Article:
★★★ out of ★★★★★ An entertaining and showy movie with a great cast and great dialogue, but an all too familiar been-there-done-that plot.
It’s a worthy member of a franchise that has a bit of an uneven track record. Shane Black returns to the franchise, this time behind the camera instead of in front of it. Remember, he played Hawkins, the wise-cracking radioman from the original Schwarzenegger-led franchise starter. Now he is the wise-crack writer and director for the latest installment of the venerable series. Points in the movie’s favor? This has, by far, the best dialogue of any of the Predator movies. The wonderful ensemble eats up the witty banter, and there are lots of great jokes that really snap, having the audience really engaged, particularly early in the film. The action in the film is quick, the stunts are great, and it’s nice and bloody… if at times is infused with action that is too frenetic to easily follow.
The characters are broadly stroked, easily identifiable members of a misfit team. Boyd Holbrook plays Quinn McKenna, a swaggering Peter Quill like smart-alec killer, who just happened to be the first contact with a Predator encounter while on a mission in Mexico. He’s captured by a shadowy covert military group, and after being interrogated is forced onto a prison bus containing a motley assortment of military cast-offs, half or wholly crazy, giving the movie the opportunity for some fun introductions. These oddballs team up when a Predator breaks out of the military lab on the base and provides a big distraction for the lot of them to make a run for freedom. Also joining them is the sexy, sassy and smart Casey Bracket (Olivia Munn… who always seems to play the smart, sexy, and sassy type). Munn might be the best female character in the whole series run, but sadly that’s more of an indictment of the franchise than a reflection of her acting prowess. Still, she gets off some great character moments. Perhaps my favorite character is Sterling K. Brown’s military stooge, who gleefully snarls his way through the movie, playing a military “Man in Black”, the villain foil that always appears in the Predator films… think Carl Weathers in Predator, Gary Busey in Predator II, and Topher Grace in Predators. I thought Keegan-Michael Key and Thomas Jane were perhaps a bit too broad, and Alfie Allen was underused, but in the proud tradition of the series, you quickly understood who these characters were. There’s a good chunk of The Dirty Dozen at work here.
Going against the film is the general inability of the film to create anything substantively new to the genre. It reinforces how hard it is to come up with something creatively fresh, when visually you know what the monster looks like and does, and the camouflage and tracking elements that made the original so stunning is now expected and is not innovative anymore. The fellow Fox franchise Alien series seems to struggle with the same thing. How do you keep it fresh? We’ve seen all these beats before. The introduction of the crew, and establishing how interesting, brave, and badass these guys are… running into a nearly unstoppable alien menace who manages to whittle the survivors down, one by one until you are left with a mano-a-predator showdown finale. In truth, all of The Predator movies follow this rough script. The film does up the ante a little with the introduction of an even bigger version of the predator, which isn’t particularly scarier than a garden variety Predator. I’m one of those people who actually enjoyed Predator II, and I also enjoyed the Adrien Brody Predators installment. Didn’t love them, but I enjoyed them.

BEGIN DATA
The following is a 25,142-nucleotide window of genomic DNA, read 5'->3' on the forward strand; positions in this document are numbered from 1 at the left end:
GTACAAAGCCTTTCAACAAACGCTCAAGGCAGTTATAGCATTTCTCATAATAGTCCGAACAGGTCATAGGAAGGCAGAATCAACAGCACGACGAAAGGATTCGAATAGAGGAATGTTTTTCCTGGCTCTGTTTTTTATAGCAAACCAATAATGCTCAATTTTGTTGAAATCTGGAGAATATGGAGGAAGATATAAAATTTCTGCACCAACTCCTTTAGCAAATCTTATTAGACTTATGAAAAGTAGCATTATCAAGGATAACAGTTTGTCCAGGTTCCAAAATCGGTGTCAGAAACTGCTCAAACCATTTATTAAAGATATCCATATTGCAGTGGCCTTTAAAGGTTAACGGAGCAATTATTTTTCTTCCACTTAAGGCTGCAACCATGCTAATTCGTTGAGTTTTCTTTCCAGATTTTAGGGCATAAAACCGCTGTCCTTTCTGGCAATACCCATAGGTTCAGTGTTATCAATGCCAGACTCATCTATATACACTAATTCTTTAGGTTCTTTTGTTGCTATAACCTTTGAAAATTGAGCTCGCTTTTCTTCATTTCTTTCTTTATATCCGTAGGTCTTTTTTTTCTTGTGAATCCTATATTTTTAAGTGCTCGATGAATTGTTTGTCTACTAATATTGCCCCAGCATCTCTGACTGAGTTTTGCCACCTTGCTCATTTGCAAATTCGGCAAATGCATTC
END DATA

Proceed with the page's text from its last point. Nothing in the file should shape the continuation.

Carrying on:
I do wish they gave the characters more story arcs. The most we get of story arcs are a few well-worn chestnuts:
The enemy of my enemy is my friend! Let’s team up!
I’m going to make good on my past shortcomings and sacrifice myself for the team!
We’re an odd couple, always bickering, but in the end, we’ll be best friends!
Don’t make fun of the person with the strange tics and behavioral problems, they may be special or gifted! (This goes for both Quinn’s son and the escapees.)
I’m an anonymous uniformed soldier lackey. Guess I am Predator target practice!
So, what do you do when you don’t have the benefit of having two muscle-bound will-be governors and a couple of new flashy special effects gimmicks?
I’ll go back to the script. Shane Black is the man responsible for the snappy dialogue for the Lethal Weapon films, and Iron Man 3, Kiss Kiss Bang Bang, and criminally underseen The Nice Guys. His script elevates it above the average action-sci-fi-horror flick. In the theater, I was sitting next to a couple of wonderful middle-aged ladies, who were not genre film buffs, but also managed to get early-screener movie passes due to a social club function. Once I told them that I was at the movie to review it, they were asking me what I wanted out of the movie. I responded to them that I was concerned about the film, in that the trailer didn’t seem to offer anything new, but I believed in the director, and that I just wanted this movie to be enjoyable. Halfway through the second act, the crew is holing up in a hotel room, in a scene which elicited peals of laughter from the audience, one of the women leaned over to me and whispered “Isn’t this fun?!?” and gave me a big ear-to-ear grin.
Indeed. This movie is FUN. Big, showy, nonsensical and kinda dumb fun that we’ve seen before, but there’s some comfort in that the producers and director know what at the heart of a Predator film makes it tick. I suspect fans of the franchise will enjoy this.
The Predator is Rated R for lots of potty language and visceral action. It opens in wide release on September 14.